Are you having a bad day? My sympathies, if so. You seem to be grasping at the idea I'm your adversary. I'm not. I'm just some guy on the Interwebz.

The only negativity I've read toward this project has uniformly been from Hams. From that group, there has been a generally dismissive tone of, "sniff, it doesn't go down to kilohertz..." As a group, you seem to be anti-anything that isn't for Ham applications.

The negative comment you posted is your fault. Yes, it was modded up by dummies, but you posted it. Why do people need to see your negative opinion as the first post? That was pretty lame, in my book. You're not just some guy on the Interwebz when you top-post a fund-raising article with a disparaging comment, you're a negative nancy with some say in the outcome.

BTW, of course "tap" for "trap" was a typo, as you can read in my post there are several other occurences of the word "trap" spelled correctly. Your suggestion that I might have been regurgitating your typo, as if I wouldn't know a "tap" from a "trap", is again an occassion where you are tripping over ego.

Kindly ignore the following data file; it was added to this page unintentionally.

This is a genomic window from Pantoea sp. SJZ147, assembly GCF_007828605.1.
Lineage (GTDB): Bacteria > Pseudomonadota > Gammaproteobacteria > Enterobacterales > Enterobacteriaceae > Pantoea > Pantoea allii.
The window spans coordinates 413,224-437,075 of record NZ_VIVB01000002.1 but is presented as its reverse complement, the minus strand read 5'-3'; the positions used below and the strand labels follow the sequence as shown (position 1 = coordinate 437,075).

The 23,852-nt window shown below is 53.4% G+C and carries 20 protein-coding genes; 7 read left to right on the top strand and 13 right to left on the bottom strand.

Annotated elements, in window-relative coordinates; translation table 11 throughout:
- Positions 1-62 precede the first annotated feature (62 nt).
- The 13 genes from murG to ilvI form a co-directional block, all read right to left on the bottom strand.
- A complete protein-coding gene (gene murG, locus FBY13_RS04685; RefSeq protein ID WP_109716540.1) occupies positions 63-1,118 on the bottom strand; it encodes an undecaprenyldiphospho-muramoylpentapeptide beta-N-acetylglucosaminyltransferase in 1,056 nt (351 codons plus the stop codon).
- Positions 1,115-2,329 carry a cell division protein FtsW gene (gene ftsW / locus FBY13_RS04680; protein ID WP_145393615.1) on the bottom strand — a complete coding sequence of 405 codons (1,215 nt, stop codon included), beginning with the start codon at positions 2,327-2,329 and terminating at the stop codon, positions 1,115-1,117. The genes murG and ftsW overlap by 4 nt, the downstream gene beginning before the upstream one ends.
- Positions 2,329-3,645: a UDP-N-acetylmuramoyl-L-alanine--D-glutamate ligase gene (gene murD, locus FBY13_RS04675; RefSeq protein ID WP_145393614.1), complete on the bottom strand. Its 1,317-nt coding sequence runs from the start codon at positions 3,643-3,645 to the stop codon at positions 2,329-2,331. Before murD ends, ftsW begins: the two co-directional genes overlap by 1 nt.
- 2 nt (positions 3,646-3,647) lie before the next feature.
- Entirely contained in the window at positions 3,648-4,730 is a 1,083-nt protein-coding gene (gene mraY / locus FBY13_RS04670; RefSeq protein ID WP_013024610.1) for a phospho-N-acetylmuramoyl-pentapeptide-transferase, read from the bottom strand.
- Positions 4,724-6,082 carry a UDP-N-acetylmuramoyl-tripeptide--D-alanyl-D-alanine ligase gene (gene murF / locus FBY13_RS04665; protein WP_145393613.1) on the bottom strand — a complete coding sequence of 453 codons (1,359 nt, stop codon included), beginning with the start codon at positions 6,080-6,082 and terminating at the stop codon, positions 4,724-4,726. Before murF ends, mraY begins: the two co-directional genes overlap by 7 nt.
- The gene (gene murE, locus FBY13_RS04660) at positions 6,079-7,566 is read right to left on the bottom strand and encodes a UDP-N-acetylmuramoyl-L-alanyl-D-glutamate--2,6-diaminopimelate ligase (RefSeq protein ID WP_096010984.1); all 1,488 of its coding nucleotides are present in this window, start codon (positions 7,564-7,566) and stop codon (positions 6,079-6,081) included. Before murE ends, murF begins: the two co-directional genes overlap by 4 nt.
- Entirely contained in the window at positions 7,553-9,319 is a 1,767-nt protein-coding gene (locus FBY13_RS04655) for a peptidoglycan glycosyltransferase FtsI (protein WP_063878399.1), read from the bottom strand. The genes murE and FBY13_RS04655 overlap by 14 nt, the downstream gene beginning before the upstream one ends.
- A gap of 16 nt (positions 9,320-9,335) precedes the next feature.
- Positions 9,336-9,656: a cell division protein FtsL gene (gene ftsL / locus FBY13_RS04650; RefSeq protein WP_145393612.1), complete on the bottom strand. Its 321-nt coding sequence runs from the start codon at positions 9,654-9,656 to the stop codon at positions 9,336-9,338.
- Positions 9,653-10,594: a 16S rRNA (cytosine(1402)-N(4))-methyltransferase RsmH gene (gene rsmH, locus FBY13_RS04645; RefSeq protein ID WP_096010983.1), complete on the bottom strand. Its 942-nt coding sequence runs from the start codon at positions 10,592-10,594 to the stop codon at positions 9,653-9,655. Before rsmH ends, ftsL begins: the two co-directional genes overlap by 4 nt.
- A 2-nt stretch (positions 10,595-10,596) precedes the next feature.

Comment Re:30 mhz and down (Score 0) 140

I can't help but notice that you weren't able to come up with an example of a better SDR for my application. "cuteSDR" doesn't seem relevant because I write all my own code to control the radio, demodulate (FSK/NFM) the signals, correct the parity-checked bits so the CRC matches, decode the content, etc. It's really irrelevant, because I asked you to name a piece of SDR receiver hardware which fits my bill and is cheaper than $400. I am all ears on that subject, but I don't need any pointers to software. I was asking you to substantiate your pooping on this project by providing an example of an SDR device that would be better for the fun I am having, not the fun you are having. You seemed to gloss over that for some reason.

So what's at 850-869 mhz of $400 worth of interest to you?